Flags of Our Fathers

8/10

Aware of the fact that the “Our” of the title, does not apply to me because I am a limey, and the fact that this was another Spielberg-produced version of WWII, I was expecting the usual visceral action, combined with some rather sad flag waving (no pun intended) as the last victory that Hollywood can celebrate victory is indeed WWII, over 60 years ago. I was pleasantly surprised, Clint has managed to do a great job of retaining directorial integrity and Paul Haggis has managed to make the script reflect the fact that real heroes do not really accept that there is such a thing as a hero.

The film is beautifully shot; using the actual island of Iwo Jima as well as the volcanic backdrop of Iceland makes the battlefield seem of another world, particularly when contrasted with the stadiums that our heroes go on to tour. All of these Spielberg-produced war epics have this fantastic feel to them, with the colours appearing dull, but beautifully rich in the war footage, and with more saturated colour in the modern footage, this time contrasting the world of the past with the present. So the cinematography is not subtle, but it is incredibly effective, even if we are becoming numbed to these incredible action scenes debuted by Private Ryan and Band of Brothers.

The cast lacks a particular star. These actors are really character actors, but I mean that very positively. The people involved in this whole story are fairly unremarkable individuals who happened to be in a remarkable place at a remarkable time, therefore the low-key casting is great. Ryan Phillippe continues to as an actor each time I see him onscreen, and Barry Pepper is just the sort of company sergeant that every company needs. All the actors are thoroughly believable and get the tone spot on, but the overall impression is that this is the work of an ensemble rather than a couple of actors dragging the rest of a company along behind them.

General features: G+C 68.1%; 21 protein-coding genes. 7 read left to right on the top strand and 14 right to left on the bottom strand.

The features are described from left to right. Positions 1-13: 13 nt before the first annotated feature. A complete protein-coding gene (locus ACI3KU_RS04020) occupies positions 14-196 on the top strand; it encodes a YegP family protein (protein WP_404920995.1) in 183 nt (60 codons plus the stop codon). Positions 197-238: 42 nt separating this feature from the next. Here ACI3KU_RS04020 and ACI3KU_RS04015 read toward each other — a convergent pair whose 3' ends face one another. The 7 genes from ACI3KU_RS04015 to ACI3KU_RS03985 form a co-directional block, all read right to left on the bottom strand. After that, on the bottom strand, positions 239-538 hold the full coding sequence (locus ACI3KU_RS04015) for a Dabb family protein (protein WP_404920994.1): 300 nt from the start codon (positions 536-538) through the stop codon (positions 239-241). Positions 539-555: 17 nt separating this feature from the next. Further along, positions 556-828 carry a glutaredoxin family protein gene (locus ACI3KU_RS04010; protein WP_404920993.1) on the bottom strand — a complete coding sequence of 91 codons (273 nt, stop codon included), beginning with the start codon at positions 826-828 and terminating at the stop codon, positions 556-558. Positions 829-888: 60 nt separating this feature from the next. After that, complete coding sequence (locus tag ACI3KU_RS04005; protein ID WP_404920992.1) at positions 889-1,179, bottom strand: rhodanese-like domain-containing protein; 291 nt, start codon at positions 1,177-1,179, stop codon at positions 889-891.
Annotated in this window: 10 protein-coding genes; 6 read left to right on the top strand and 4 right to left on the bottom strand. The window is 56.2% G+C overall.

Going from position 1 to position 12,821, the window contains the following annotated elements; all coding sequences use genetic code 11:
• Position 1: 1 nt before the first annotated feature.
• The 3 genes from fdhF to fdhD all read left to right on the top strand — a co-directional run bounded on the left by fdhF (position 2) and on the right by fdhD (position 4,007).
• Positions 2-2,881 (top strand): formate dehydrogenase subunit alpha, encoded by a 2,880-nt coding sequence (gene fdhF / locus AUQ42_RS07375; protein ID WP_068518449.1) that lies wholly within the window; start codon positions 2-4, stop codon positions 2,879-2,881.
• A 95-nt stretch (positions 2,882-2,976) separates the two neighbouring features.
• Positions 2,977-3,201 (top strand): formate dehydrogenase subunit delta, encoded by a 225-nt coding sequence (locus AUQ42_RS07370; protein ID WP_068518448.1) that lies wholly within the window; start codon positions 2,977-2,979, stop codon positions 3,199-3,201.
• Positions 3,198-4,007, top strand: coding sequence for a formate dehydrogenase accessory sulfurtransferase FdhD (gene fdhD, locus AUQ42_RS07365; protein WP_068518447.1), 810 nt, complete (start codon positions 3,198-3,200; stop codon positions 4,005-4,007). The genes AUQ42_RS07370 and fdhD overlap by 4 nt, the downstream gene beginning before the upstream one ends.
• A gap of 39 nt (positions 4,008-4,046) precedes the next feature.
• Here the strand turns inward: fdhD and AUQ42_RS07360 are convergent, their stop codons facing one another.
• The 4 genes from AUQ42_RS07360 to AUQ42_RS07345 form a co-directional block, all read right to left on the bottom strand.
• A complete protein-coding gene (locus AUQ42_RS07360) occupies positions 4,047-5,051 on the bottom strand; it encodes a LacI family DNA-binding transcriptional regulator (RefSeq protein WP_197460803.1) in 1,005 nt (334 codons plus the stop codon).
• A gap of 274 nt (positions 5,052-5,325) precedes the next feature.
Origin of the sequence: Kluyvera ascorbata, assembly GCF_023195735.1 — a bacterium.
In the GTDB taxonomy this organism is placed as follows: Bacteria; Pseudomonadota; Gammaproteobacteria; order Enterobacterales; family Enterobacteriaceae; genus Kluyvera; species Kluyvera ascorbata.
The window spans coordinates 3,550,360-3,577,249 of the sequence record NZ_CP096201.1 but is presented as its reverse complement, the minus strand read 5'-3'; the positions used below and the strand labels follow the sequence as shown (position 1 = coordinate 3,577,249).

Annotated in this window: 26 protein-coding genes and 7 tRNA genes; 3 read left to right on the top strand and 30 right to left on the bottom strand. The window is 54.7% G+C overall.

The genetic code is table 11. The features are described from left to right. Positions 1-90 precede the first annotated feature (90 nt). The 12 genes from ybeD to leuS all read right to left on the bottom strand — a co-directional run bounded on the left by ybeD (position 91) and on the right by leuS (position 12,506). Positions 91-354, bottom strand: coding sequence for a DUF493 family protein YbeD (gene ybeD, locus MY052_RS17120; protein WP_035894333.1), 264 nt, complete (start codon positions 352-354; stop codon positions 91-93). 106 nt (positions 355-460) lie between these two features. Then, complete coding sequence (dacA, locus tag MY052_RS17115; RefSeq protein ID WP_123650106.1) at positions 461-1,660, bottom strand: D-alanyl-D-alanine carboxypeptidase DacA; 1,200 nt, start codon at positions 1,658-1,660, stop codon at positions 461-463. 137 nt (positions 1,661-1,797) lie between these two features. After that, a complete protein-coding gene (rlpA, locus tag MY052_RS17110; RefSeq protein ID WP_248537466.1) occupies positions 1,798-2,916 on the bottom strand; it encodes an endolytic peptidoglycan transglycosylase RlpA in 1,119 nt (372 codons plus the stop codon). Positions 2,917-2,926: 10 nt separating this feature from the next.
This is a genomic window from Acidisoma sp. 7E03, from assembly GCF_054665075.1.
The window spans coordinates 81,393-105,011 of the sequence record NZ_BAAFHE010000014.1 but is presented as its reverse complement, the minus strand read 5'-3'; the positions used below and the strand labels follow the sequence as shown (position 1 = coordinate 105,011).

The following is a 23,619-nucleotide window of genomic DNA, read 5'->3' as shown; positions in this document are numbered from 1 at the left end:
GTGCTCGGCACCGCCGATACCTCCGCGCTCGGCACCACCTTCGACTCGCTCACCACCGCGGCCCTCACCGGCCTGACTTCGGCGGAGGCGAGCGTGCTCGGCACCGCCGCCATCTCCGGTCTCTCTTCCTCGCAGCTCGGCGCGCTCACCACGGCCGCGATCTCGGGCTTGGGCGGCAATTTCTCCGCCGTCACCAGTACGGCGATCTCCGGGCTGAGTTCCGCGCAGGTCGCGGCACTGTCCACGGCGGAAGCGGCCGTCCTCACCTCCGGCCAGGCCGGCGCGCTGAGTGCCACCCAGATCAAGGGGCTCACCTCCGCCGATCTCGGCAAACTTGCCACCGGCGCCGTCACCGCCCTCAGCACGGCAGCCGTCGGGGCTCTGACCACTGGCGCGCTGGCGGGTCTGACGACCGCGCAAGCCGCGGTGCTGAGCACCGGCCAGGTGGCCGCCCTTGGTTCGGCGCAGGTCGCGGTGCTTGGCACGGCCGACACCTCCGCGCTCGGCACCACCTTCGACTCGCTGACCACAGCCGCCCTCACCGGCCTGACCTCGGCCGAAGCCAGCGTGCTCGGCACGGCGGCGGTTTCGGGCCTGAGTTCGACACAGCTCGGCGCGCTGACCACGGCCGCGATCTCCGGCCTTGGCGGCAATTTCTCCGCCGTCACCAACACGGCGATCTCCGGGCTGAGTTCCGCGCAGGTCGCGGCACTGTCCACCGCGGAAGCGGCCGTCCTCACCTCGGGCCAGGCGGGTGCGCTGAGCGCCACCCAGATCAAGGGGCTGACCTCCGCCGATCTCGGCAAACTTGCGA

The anti-war and heroism motifs are represented with the ever-so-slightly heavy-handed brilliance that has won Clint his directorial Oscars. The film certainly makes a point of questioning exactly why nations go to war and why men do such extraordinary things both for and to their fellow man. And these are worthy, weighty themes that should be explored. But they are also worthy weighty themes to which we need some answers. Yes, indeed, you could say that propaganda wins and loses wars, and we should be aware of the difference between what we should believe and what we are being persuaded to believe, but I think, as we enter this new year, we should be presenting a new honesty to believe in rather than treading the old path that tells us not to believe anything we are told, particularly by politicians or the media. We know that, we know what not to believe, but can’t we have something to believe in instead?

This is a great war movie, as are all the best anti-war movies, and it is superbly executed, but perhaps directors as experienced as Clint Eastwood, writers as talented as Paul Haggis and producers as powerful as Spielberg should be providing us with inspiration to improve the world rather than more reasons to be sceptical and world-weary.